I enjoyed this piece.  Yes, it moved along a bit faster than I would prefer, but it never lost me.  My only compaint is that it's a to be continued.  You did an excellent job with Fritz's back story, and maybe it could have been the entire focus of the piece to create a story with a solid beginning and end.  That being said, I dug it, so well done.

Adam Jenkins's picture
Adam Jenkins from Bracknell, England is reading RCX Magazine (Issue 1 coming soon) July 22, 2014 - 1:17pm

I found this one very hard going, and really did have to force myself to keep going. There are flashes in here which shows you have solid potential, but I just found the story to be unengaging, and full of flaws.

A short story is pretty hard to write. You have to produce something with a complete arc over a pretty short word count. If you start with something intriguing as you do here, you have to fulfil that promise. No short story should end with the words, “to be continued”. You are simply trying to squeeze too much story into short a space. What we get is a story that lurches around and doesn’t allow us to get into anyone’s mind-set. The characters are undercooked, though there are some promising set ups, and we just don’t get a flavour for who they are properly.

I’m a great believer that every story has a natural length. I suspect the natural length for this one is a lot longer than 5,000 words. My advice is just write it how you see fit, without limits, and then evaluate from there. Best of luck with it.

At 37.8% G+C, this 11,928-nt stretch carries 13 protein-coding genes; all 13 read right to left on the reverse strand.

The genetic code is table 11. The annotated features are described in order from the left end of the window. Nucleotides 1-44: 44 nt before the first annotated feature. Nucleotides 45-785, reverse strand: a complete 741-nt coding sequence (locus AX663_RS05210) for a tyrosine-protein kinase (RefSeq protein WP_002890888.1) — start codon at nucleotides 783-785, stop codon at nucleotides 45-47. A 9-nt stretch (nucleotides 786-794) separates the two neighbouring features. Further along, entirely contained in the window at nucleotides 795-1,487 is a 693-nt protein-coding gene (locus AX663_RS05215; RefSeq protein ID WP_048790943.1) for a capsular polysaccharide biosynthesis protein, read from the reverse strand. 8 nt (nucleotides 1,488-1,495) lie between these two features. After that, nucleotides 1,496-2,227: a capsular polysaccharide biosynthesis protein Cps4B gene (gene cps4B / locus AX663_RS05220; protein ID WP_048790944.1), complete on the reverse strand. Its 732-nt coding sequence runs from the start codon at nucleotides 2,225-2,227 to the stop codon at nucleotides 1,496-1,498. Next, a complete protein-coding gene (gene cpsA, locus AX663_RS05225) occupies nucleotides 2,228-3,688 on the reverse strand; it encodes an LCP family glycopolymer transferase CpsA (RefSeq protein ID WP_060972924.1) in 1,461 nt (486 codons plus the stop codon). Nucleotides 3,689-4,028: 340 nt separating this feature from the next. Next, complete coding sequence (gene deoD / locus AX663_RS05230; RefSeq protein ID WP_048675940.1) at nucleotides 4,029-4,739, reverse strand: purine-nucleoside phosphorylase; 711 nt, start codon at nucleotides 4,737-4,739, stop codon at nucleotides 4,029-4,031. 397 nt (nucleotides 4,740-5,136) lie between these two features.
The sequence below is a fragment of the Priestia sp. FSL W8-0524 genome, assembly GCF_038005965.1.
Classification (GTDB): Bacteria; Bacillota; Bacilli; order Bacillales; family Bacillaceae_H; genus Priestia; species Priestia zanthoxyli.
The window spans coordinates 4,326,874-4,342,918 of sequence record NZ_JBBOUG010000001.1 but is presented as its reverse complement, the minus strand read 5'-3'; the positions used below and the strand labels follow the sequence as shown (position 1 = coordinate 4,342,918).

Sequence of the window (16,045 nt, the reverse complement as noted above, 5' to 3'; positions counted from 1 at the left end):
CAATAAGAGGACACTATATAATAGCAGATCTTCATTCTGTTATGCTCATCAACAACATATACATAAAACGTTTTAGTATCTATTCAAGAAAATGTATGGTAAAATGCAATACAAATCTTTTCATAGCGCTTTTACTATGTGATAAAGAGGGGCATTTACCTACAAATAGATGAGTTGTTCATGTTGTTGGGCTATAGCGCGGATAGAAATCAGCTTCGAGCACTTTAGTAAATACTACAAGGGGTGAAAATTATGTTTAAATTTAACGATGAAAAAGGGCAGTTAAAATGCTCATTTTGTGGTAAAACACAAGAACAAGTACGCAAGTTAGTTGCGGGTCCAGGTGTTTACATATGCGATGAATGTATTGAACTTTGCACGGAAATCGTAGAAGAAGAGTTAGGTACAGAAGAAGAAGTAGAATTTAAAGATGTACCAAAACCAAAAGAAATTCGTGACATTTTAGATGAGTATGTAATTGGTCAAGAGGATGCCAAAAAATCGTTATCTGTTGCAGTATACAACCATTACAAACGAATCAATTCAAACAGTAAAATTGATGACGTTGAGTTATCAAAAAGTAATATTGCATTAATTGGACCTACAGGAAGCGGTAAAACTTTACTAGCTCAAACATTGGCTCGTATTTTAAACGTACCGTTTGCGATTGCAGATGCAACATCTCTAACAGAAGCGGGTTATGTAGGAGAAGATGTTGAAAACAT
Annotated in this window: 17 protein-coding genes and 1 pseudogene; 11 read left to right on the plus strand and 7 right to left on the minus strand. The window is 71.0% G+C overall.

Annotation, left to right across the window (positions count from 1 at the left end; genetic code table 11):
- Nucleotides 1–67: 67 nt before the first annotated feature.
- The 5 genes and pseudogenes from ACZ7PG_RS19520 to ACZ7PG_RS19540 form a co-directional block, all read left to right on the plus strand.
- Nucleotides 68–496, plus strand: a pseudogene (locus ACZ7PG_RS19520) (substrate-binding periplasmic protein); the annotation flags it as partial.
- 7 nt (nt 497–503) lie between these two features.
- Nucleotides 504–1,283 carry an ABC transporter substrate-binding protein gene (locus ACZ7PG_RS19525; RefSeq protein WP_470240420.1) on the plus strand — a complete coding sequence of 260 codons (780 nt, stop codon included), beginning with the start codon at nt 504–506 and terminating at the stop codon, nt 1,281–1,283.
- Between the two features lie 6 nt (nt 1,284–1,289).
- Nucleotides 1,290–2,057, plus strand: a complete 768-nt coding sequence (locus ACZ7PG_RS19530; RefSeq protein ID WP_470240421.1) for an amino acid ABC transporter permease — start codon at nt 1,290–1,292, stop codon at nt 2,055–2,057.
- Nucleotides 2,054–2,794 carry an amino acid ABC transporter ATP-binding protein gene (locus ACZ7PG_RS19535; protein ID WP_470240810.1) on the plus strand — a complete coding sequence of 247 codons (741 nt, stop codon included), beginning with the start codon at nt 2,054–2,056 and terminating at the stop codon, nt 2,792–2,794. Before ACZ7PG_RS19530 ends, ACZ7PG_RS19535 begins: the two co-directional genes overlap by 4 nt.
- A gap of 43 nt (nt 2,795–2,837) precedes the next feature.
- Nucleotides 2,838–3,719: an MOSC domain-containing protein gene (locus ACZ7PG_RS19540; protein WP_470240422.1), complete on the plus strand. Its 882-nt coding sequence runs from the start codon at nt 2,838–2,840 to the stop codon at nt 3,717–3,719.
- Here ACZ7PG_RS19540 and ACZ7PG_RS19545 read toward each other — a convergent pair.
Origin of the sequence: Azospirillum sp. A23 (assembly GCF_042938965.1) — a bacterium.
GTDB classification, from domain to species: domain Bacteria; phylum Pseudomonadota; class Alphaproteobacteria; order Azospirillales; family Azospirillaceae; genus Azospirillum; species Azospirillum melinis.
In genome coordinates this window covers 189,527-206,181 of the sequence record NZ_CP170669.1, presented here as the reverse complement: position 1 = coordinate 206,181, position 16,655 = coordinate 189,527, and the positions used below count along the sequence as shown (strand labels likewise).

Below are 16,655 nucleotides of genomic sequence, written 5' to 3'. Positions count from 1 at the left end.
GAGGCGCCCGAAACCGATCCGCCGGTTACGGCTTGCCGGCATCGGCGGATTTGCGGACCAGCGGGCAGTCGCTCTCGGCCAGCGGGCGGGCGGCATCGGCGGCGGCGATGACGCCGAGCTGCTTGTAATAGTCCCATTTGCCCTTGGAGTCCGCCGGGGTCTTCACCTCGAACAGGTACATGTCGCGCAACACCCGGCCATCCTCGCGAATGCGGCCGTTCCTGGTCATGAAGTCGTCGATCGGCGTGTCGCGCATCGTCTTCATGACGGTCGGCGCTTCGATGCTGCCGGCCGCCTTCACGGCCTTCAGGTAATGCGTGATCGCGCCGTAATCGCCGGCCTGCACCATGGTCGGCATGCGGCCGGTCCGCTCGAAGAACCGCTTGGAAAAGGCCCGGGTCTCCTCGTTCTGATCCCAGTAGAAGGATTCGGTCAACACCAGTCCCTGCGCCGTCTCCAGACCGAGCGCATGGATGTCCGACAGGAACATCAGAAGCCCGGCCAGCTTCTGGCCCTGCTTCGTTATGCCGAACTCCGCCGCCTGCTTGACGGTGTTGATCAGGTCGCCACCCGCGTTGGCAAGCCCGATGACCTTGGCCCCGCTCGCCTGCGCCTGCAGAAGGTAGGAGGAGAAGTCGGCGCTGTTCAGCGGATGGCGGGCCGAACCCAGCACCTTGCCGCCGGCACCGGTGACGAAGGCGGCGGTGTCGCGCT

Cmangano's picture
Cmangano from Maine July 23, 2014 - 11:36am

I had a hard time with this story. Here are a list of things that came up while I was reading.  I think that you introduce too many characters to develop any of them significantly. Show us that the mother's awful in a few scenes that prove it rather then telling us she's bad. Liz and Randy are insignificant to the story and, while they have a bit of background they don't have any development. The story could have worked without them. 

I was confused about the murder of Fritz's Mother. You say, it had to end and immediately mention that she's been killed. It seemed to me at this point that Fritz's father killed her for being abusive, but that seemed out of character since he only is portrayed as foil to her. The voice of reason and responsibility. Fritzy doesn't have any reaction to his mother's death until he's already dug a hole, washed the floor and discovered a mysterious box. When he does ask what happened the father just says "they're coming" which leads me to wonder if "they" killed his mother. His father's suicide further confuses me and implies that he killed his wife out of mercy before killing himself; putting them both out of the misery "they" might inflict. As I said, I'm very confused about this part.

I made a few minor notes about James as well. You describe him as a punk and a thief and then immediately say that he spends his class time doodling. This created two different characters to me. one that is a criminal and another who's just the classic kid who can't focus in class. He says that he doesn't need school, but he still goes for some reason, despite the fact that he lives away from his family, with two dropouts no less. Maybe if you spent a little more time with his character, maybe there's something redeeming about school for him. Friends or a special interest in one course.

I hope that some of what I said helps you. I don't mean to be too harsh. It just seems like you needed to spend more time on this one. I can tell by your tone that you have a good idea about how to write.